By using site search-and-navigation technology from Endeca Technologies Inc. combined with cross-selling recommendations technology from Baynote Inc., Horizon Hobby has developed dedicated online “storefronts” to display groups of products by brand as well as category. Hosted on servers from Thanx Media Inc., the storefronts have produced a double-digit lift in revenue while enabling the retailer to improve merchandising of many products that would otherwise get lost, Dapper says.
“We have 80,000 SKUs, and this has allowed us to merchandise them on our e-commerce site better so shoppers wouldn’t just hit a dead-end on a product page,” he says.
Many of Horizon Hobby’s products-plastic assembly kits and metal die cast model cars and planes, for example-are relatively slow sellers that typically fall outside of primary display space. “No one has had the time to spend merchandising these items,” Dapper says.
But with storefronts focused on product categories or brands, Horizon Hobby now presents more of these less-known items in organized series of pages that make it more likely shoppers who want them will find them.
A storefront designated to the Losi brand of radio-control model vehicles, for example, lets visitors browse among colorful images of popular model cars, beach buggies and trucks, but on the same page shoppers can also view relatively obscure items like the plastic shell of a Losi model truck body.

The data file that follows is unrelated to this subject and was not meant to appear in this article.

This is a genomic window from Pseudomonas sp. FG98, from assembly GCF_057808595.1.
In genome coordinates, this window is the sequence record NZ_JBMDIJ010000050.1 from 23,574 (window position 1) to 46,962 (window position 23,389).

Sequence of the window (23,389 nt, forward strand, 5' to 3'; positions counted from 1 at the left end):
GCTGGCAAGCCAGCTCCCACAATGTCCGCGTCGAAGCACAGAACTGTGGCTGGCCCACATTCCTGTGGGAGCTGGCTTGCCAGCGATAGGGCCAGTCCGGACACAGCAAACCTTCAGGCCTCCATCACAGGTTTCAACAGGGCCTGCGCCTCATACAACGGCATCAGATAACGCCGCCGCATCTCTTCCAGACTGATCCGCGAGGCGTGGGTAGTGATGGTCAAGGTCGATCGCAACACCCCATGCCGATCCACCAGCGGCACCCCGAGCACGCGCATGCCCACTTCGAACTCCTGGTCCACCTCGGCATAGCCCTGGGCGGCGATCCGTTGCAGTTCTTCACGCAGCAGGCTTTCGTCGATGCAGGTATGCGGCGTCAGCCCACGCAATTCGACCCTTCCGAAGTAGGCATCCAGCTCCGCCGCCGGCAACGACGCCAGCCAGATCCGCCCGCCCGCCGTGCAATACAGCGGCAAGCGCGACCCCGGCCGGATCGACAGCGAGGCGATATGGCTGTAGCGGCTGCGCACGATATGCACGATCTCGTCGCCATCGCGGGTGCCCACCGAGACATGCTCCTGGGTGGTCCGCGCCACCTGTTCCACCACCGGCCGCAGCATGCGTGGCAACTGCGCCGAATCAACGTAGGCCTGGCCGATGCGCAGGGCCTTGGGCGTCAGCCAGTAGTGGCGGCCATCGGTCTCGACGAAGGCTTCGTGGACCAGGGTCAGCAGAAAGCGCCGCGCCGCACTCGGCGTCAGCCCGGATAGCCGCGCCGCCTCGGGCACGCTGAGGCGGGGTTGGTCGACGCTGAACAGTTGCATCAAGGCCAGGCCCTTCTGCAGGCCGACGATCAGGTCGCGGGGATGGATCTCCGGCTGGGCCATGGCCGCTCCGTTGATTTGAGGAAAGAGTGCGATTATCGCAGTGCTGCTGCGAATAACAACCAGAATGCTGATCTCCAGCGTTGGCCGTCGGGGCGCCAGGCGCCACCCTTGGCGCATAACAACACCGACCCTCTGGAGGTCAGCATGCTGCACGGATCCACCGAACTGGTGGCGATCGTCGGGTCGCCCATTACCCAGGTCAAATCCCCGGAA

A fan of model truck bodies doesn’t have to stop there. Adjacent links let him click into more detailed pages of related items from multiple brands as well as from the Losi brand only. As the shopper navigates, each new display of products offers links to continue browsing through related items and brands. “If a shopper searches on the term Losi, the site returns a mini Losi site instead of just a bunch of results,” Dapper says. “Losi might have thousands of products, but a shopper can get to all of them from the main Losi page.”
The storefronts as well as other sections of HorizonHobby.com offer cross-selling recommendations through Baynote, which specializes in generating recommendations based on shopping activity of consumers with a shared passion-like radio-control cars, Dapper says.
Baynote tags web site pages to monitor more than 20 sets of visitor activity such as the navigation patterns shoppers use before clicking on particular products or categories, whether and for how long they read supplementary editorial content, and whether they add items to carts and eventually purchase them. Gathering this data among groups of visitors showing similar interests, the Baynote technology automatically displays products new visitors are most likely to view and purchase, Dapper says. Certain criteria, such as whether a shopper places a product in a shopping cart, add weight to recommendations to give products a more prominent position in cross-selling displays.
“Endeca gives us the ability to help shoppers get to our products, and Baynote is taking that to another level,” Dapper says. “Baynote came up with good recommendations sooner than we expected. Our hobbyists are really into our products, and some of them probably know more about our products than we do.”
The generic brand approach